Malcolm X: Contribution to American Literature

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      The famous activist known for his faery speeches and writings in defense of the civil rights give place in American literary history. Malcolm X (1925-1965) was born as Malcolm Little, and later also known as el-Hajj Malik EL-Shabazz. He spent his earlier years in Michigan. After his father died probably at the hands of a white racist group, and his mother was placed in a mental institution, Malcolm moved to Boston to live with his half-sister. He became involved in the night life and underworld of Boston, then later Harlem in 1946 he was arrested and imprisoned for armed robbery. During his prison years, he experienced a conversion to the nation of Islam.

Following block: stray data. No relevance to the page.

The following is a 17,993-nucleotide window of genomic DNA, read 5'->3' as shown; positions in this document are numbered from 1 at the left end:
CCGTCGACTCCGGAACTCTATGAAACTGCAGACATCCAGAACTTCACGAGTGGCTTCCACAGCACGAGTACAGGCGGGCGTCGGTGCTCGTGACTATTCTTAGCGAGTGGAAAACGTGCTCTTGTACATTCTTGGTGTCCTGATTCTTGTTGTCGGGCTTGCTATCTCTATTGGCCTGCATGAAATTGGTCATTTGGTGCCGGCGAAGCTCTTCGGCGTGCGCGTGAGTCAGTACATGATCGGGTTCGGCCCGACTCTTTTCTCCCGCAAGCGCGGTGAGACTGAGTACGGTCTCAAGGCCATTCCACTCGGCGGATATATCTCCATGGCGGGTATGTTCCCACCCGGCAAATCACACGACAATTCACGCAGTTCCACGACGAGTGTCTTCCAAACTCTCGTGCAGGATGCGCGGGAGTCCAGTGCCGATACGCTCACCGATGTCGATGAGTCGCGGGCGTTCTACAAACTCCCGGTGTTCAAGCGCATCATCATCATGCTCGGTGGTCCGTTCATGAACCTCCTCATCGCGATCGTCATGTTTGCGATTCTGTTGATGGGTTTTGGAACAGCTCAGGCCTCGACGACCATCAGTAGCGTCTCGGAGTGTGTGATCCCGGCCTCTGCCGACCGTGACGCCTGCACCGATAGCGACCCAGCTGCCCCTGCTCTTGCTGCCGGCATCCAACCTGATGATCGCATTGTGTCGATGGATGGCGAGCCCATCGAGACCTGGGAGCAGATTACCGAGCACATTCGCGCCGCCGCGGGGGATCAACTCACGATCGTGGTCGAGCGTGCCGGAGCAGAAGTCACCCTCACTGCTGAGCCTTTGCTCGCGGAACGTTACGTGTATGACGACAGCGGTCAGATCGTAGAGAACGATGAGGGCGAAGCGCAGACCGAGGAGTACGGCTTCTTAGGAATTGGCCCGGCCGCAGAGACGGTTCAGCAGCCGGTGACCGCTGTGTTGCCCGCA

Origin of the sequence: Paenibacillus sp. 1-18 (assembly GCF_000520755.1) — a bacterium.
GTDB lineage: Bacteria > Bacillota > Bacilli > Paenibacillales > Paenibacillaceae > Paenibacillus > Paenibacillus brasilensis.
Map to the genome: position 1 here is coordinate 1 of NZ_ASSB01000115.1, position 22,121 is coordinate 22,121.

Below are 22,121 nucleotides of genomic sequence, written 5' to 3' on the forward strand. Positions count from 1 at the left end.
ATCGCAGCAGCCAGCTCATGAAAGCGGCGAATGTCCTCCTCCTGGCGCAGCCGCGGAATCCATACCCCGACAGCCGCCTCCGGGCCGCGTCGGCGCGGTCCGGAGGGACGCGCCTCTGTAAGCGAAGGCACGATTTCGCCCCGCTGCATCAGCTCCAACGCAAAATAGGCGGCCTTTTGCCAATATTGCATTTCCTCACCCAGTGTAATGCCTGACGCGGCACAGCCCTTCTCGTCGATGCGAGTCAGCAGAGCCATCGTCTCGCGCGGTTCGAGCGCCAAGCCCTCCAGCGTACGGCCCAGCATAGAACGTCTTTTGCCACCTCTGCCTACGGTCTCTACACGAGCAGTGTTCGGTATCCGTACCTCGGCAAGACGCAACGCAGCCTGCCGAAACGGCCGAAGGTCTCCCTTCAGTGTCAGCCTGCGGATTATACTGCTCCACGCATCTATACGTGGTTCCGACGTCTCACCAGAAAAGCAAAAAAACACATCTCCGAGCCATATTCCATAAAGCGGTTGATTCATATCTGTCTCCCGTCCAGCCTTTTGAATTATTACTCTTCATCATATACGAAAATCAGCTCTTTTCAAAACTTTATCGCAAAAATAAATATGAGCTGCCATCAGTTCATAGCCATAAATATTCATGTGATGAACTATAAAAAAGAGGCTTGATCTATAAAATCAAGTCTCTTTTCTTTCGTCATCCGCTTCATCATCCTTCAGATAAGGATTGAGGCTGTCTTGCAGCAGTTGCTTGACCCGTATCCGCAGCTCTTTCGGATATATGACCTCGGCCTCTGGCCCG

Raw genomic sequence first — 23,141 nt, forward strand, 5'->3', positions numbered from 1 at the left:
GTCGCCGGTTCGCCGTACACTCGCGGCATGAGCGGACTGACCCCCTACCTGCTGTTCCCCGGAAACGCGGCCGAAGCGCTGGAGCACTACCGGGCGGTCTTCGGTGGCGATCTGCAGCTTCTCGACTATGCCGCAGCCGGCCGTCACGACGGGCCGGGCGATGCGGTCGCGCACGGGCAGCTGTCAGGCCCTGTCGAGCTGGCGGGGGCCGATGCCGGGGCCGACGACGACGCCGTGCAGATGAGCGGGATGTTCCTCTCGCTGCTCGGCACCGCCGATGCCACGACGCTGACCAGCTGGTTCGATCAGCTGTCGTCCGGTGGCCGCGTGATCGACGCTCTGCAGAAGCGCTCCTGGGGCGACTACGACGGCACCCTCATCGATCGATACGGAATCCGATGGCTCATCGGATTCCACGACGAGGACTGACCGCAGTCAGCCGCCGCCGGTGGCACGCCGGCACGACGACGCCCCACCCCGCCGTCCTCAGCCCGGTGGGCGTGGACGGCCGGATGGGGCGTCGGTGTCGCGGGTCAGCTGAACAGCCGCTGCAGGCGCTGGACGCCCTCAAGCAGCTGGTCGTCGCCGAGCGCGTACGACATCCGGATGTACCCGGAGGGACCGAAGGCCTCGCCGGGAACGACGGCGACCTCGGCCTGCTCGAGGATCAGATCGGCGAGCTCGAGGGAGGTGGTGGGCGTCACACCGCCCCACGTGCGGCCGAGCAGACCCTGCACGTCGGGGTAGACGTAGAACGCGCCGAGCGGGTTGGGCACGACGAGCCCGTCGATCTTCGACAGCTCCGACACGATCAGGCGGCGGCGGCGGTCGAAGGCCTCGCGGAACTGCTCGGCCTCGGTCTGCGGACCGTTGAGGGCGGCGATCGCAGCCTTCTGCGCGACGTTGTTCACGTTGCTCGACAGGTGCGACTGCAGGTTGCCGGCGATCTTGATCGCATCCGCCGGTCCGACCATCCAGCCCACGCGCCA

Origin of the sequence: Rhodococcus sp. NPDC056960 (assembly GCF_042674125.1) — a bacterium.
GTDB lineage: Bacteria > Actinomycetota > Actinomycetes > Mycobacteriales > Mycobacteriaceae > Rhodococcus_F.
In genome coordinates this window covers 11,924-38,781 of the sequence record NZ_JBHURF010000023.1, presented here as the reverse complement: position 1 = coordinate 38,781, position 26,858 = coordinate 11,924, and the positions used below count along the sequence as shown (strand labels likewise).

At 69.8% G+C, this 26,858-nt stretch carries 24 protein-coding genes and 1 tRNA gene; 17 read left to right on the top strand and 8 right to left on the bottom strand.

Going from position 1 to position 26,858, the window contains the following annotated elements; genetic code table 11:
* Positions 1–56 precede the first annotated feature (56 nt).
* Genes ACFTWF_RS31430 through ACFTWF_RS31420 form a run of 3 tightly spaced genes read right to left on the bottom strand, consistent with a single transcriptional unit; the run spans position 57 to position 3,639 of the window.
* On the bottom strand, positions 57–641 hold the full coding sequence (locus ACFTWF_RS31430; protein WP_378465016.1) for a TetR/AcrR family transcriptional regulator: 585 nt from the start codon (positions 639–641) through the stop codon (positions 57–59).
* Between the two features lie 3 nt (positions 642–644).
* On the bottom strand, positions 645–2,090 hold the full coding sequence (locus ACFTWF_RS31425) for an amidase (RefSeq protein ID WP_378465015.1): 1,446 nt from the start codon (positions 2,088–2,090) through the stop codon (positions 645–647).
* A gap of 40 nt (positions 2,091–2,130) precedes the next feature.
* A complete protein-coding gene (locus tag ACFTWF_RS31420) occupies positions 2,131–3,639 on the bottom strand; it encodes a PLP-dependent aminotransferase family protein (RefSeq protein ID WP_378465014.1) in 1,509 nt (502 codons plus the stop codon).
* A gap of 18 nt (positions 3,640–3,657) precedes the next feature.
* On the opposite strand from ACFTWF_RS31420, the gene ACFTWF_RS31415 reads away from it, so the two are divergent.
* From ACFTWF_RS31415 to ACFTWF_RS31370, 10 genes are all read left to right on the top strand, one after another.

Upon his release, he changed his name to Malcolm X, the X satisfying the unknown name of his African ancestors and their culture that had been erased during slavery. Becoming a minister form the nation of Islam, which preached the idea that the white are devils, he helped build it into a significant force in urban black life. In 1963, he split from the Nation of Islam, and began to move from the mainly spiritual philosophy of the nation to a more political black nationalism. In the following year he was assassinated; his autobiography The Autobiography of Malcolm X was published by Alex Haley in collaboration.

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